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CASIS Issues Solicitation for Proposals, Titled The Impact of Microgravity on Fundamental Stem Cell Properties: A Call for Spaceflight and Ground-Based Experiments

Published on Wednesday, May 22, 2013

CASIS Issues Solicitation for Proposals, Titled The Impact of Microgravity on Fundamental Stem Cell Properties: A Call for Spaceflight and Ground-Based Experiments

Deadline for Submissions July 25, 2013

KENNEDY SPACE CENTER, FL. (May 22, 2013) – The Center for the Advancement of Science in Space (CASIS), the nonprofit organization managing research onboard the International Space Station (ISS) U.S. National Laboratory, today issued a solicitation for proposals in non-embryonic stem cell research.

The Request for Proposals (RFP) seeks to identify projects studying the effects of microgravity on non‑embryonic mammalian stem cells for one of two research emphasis areas: (1) rapid turn-around spaceflight experiments to be performed on the National Lab or (2) ground-based research that will pave the way for improved spaceflight experiments in the future. CASIS will support selected projects through grant funding, facilitation of service provider partnerships and flight coordination to and from the ISS.

Stem cells are cells that have not yet completed differentiation, the change that occurs when cells and tissues become more specialized in their functions. They display remarkable plasticity in their ability to give rise to a spectrum of cell types and ensure life-long tissue rejuvenation and regeneration. A breadth of experiments on the ground utilizing simulated microgravity, and a smaller number of experiments in space, have shown that microgravity induces changes in the way stem cells grow, divide and differentiate. Exploiting these changes may allow acceleration of traditional ground-based research studies. Stem cell biology in microgravity is thus poised to transform broad fields from discovery science to tissue engineering to regenerative medicine.

“CASIS is excited to support research in an area with such broad implications,” said CASIS Interim Executive Director Jim Royston. “Awarded projects will help demonstrate the utility of the National Lab for stem cell research and ultimately enable improvements in drug screening techniques and regenerative medicine.”

For additional information about this RFP, including instructions and information regarding stem cell research, CASIS and the ISS please visit:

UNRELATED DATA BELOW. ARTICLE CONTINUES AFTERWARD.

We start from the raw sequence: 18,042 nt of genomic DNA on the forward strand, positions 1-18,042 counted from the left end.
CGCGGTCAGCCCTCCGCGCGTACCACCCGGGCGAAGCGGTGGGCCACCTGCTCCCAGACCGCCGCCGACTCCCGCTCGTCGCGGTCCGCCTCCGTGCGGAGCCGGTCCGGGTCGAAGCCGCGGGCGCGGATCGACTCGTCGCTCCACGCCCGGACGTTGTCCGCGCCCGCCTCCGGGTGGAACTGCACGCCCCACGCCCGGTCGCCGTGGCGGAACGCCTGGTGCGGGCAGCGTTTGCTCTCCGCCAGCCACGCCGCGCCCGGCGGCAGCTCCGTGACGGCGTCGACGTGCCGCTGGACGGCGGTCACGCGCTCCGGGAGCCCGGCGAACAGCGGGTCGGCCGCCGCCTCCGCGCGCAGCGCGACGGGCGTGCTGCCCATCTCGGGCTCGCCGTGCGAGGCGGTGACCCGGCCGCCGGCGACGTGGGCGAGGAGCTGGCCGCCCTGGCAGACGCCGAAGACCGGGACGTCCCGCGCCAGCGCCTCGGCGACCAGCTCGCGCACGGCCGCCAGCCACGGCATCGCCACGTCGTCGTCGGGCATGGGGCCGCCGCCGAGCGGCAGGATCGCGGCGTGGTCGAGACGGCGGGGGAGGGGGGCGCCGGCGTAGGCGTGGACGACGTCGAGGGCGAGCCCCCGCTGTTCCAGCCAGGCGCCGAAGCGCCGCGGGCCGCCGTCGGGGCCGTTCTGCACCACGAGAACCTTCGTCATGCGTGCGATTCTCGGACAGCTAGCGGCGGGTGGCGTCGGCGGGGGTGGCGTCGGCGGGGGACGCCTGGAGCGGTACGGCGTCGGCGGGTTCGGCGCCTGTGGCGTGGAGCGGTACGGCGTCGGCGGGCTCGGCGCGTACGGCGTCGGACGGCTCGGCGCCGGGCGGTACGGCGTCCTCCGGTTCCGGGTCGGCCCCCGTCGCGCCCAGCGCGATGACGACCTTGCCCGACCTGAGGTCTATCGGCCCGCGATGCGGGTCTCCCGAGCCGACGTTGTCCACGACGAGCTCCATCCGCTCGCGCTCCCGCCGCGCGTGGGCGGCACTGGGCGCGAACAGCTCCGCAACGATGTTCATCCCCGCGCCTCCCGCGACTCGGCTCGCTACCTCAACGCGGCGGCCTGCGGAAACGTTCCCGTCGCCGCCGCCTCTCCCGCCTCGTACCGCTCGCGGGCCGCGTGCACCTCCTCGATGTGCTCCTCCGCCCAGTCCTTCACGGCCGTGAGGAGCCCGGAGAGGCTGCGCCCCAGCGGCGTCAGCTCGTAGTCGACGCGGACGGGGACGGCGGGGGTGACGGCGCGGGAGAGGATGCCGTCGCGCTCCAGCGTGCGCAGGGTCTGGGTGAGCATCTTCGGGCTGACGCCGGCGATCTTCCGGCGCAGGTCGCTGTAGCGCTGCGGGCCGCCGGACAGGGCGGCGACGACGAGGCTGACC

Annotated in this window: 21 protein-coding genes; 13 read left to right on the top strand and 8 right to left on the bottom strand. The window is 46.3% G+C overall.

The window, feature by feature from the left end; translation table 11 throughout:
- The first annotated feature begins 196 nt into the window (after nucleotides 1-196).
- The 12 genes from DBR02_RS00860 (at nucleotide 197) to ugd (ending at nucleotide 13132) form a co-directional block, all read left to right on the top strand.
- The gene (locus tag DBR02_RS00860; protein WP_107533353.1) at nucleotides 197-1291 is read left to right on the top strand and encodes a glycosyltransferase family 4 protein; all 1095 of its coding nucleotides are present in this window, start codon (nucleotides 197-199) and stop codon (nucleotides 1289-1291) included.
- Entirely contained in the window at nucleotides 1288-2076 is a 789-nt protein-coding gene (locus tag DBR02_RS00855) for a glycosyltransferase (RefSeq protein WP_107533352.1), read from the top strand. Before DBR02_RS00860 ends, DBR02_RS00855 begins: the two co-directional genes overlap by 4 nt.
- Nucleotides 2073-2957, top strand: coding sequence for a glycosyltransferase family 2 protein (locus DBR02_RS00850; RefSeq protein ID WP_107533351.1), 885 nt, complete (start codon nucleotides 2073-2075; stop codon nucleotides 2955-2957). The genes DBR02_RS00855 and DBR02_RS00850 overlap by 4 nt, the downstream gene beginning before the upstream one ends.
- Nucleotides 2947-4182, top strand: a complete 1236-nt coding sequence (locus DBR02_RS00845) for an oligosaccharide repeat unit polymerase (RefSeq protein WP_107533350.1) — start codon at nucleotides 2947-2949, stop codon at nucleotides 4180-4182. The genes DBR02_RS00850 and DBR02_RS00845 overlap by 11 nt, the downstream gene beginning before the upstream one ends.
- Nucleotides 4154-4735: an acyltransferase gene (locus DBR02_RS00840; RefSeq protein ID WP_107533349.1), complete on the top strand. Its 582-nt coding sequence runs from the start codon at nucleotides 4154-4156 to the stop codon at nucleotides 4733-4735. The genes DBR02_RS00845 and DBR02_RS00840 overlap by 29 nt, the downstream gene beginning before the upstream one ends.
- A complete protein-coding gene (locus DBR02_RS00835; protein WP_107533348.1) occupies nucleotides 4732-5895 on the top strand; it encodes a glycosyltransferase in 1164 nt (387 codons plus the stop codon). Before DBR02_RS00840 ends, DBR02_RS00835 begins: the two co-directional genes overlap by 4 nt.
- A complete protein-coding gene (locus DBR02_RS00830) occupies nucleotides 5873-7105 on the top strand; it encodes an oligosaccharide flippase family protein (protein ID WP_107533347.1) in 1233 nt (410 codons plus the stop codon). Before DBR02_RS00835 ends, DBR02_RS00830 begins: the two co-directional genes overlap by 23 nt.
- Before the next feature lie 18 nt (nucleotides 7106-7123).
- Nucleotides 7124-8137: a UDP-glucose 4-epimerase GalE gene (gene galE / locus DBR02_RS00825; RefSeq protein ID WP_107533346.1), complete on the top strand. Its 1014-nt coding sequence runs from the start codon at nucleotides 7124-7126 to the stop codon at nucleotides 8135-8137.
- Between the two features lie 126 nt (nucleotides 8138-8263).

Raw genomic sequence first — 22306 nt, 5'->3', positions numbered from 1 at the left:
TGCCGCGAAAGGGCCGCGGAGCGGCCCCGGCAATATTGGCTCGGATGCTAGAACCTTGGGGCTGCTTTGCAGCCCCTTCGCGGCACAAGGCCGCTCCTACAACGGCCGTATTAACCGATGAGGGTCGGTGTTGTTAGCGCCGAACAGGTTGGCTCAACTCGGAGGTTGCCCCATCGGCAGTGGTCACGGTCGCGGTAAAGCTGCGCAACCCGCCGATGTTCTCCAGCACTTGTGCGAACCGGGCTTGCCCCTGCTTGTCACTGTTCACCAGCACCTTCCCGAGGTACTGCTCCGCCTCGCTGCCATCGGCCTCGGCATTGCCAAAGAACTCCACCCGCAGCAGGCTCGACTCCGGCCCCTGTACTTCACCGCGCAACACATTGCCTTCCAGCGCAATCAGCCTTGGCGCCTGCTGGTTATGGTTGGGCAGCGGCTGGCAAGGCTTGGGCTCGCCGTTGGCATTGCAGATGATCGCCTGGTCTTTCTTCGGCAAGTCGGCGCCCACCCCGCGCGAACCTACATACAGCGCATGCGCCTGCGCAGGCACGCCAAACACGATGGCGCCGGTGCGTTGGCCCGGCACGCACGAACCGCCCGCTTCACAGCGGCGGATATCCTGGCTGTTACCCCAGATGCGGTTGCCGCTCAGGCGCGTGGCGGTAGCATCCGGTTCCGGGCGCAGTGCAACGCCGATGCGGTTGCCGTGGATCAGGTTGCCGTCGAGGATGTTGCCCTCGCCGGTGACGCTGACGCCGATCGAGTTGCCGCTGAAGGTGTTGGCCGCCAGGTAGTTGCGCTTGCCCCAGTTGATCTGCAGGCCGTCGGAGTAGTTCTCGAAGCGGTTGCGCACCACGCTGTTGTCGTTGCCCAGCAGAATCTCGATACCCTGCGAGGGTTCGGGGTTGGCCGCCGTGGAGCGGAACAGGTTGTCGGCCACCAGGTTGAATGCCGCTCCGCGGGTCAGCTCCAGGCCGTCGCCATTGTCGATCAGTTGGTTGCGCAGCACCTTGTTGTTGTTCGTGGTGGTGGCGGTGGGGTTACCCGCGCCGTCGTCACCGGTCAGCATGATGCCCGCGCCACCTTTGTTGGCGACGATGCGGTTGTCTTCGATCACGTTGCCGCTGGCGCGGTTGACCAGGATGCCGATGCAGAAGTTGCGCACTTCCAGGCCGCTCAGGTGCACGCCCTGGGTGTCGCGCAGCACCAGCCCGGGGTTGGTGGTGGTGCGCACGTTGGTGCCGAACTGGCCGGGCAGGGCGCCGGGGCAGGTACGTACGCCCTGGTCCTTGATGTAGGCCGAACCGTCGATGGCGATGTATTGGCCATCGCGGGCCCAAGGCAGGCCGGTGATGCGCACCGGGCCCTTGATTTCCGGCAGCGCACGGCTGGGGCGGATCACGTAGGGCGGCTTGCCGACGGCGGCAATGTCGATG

http://www.iss-casis.org/Opportunities/Solicitations/RFPStemCellsResearch.aspx

Proposals must be submitted electronically by 5pm EDT on July 25, 2013 via the CASIS solicitations website page.

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About CASIS: The Center for the Advancement of Science in Space (CASIS) was selected by NASA in July 2011 to maximize use of the International Space Station (ISS) U.S. National Laboratory through 2020. CASIS is dedicated to supporting and accelerating innovations and new discoveries that will enhance the health and wellbeing of people and our planet. The CASIS goal is to bring the magic of space down to earth. For more information, visit www.iss-casis.org.

 

About the ISS National Laboratory: In 2005, Congress designated the U.S. portion of the International Space Station as the nation's newest national laboratory to maximize its use for improving life on Earth, promoting collaboration among diverse users and advancing STEM education. This unique laboratory environment is available for use by other U.S. government agencies and by academic and private institutions, providing access to the permanent microgravity setting, vantage point in low earth orbit and varied environments of space. The ISS National Laboratory Office at NASA’s Johnson Space Center currently facilitates research initiatives on board the station’s National Lab, but management of America’s only in-orbit laboratory is transitioning to CASIS.

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